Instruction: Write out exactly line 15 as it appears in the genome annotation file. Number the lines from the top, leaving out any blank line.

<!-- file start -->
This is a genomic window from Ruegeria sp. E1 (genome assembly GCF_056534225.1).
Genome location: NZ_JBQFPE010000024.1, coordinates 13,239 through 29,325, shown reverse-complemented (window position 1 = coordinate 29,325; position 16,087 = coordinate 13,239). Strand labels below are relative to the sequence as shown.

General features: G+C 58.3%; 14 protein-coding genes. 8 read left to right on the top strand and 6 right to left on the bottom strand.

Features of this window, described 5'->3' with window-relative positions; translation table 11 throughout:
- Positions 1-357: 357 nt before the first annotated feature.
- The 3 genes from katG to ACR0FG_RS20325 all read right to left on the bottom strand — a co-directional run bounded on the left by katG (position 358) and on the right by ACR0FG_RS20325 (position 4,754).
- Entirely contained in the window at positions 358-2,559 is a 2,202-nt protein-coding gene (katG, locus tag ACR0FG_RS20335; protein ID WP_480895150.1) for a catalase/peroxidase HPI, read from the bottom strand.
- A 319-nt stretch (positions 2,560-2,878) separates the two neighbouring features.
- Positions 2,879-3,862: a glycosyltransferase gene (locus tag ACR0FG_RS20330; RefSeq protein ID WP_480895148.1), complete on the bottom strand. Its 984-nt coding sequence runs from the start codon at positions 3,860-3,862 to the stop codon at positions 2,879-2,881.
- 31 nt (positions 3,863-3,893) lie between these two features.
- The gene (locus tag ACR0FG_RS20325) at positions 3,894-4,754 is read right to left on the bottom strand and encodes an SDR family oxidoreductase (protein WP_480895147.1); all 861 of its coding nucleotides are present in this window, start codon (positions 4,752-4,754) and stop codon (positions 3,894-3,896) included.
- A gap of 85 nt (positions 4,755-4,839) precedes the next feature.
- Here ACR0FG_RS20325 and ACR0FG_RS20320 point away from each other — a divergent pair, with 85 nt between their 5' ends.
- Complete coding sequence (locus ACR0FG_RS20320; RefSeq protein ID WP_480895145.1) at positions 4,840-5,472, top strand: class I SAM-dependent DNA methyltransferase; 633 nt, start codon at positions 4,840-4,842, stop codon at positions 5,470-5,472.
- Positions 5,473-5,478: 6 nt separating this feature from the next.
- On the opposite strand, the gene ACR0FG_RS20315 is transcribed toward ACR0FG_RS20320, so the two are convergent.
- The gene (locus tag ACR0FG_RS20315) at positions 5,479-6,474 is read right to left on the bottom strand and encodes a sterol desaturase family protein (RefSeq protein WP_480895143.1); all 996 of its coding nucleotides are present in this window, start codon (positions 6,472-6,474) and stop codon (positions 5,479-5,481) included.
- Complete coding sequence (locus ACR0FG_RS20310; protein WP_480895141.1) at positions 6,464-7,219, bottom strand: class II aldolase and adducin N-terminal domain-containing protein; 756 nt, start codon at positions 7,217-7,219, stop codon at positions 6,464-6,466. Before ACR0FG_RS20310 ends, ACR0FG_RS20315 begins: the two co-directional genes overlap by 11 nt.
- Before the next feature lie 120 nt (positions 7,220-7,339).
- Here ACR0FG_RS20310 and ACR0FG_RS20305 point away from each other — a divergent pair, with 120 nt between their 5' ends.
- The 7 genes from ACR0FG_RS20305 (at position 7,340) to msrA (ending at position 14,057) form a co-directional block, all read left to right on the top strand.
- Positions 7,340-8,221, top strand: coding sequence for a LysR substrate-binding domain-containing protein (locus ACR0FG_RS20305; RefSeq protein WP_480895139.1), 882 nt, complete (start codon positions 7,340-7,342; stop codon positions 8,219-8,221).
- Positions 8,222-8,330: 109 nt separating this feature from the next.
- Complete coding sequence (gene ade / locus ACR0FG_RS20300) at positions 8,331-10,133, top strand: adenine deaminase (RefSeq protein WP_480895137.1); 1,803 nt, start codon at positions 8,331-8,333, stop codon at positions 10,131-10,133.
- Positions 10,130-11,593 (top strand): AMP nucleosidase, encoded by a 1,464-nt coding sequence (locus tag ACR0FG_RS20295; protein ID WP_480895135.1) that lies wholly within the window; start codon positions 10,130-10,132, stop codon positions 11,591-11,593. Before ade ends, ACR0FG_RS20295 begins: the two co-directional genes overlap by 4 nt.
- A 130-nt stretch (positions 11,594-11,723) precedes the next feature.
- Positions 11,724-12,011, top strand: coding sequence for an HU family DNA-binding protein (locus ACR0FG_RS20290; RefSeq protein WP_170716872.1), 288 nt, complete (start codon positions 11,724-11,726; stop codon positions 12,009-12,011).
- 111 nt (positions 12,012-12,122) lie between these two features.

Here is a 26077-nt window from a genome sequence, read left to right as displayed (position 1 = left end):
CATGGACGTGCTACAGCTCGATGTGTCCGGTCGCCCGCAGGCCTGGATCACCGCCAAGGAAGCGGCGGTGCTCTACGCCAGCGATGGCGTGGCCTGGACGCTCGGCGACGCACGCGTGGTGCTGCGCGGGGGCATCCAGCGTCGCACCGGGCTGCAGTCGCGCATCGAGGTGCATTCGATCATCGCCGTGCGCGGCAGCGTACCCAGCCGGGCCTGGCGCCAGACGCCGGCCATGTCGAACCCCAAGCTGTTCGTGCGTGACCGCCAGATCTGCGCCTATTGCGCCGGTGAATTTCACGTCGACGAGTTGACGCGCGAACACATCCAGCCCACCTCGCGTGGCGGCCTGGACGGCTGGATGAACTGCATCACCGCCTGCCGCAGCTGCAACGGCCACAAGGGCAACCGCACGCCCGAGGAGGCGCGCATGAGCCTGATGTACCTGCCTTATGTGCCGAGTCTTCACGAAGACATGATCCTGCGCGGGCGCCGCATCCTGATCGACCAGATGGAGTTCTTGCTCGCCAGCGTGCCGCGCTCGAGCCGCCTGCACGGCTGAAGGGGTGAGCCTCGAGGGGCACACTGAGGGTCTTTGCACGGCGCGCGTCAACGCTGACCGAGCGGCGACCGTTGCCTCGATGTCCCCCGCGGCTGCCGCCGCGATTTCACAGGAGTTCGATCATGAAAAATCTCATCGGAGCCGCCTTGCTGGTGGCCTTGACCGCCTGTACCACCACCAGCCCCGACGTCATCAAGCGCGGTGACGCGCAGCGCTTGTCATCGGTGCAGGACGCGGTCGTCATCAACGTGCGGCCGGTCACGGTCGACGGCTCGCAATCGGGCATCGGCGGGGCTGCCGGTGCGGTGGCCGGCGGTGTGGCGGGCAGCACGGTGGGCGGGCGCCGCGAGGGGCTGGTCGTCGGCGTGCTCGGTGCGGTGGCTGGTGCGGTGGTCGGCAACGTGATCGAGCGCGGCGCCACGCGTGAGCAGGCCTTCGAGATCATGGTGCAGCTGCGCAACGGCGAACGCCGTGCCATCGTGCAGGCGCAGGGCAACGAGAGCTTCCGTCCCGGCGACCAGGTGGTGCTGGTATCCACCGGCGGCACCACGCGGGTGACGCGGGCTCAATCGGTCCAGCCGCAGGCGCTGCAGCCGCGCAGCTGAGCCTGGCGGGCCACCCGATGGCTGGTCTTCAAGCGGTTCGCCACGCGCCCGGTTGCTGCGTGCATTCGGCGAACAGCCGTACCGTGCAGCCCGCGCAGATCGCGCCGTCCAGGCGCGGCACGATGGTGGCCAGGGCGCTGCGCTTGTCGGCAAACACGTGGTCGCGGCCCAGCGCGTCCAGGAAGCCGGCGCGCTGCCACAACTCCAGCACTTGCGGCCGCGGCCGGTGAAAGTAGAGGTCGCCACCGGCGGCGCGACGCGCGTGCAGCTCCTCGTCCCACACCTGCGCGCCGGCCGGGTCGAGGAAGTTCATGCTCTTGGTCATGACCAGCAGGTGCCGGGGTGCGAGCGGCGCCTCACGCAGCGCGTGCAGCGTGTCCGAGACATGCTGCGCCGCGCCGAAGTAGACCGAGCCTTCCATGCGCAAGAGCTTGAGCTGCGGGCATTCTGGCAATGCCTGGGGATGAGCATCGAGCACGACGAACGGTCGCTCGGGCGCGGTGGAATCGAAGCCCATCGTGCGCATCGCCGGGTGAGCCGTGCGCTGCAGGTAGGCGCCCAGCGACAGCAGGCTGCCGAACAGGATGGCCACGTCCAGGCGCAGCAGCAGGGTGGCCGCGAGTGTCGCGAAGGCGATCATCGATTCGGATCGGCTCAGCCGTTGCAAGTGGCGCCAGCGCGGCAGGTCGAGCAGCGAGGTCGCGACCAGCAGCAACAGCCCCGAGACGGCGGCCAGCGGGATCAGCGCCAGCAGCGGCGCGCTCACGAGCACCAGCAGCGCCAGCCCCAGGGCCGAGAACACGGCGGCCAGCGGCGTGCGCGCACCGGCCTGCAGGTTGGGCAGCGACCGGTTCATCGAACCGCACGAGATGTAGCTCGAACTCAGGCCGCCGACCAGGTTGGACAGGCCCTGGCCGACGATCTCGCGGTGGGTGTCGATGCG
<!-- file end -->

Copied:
- Positions 5,473-5,478: 6 nt separating this feature from the next.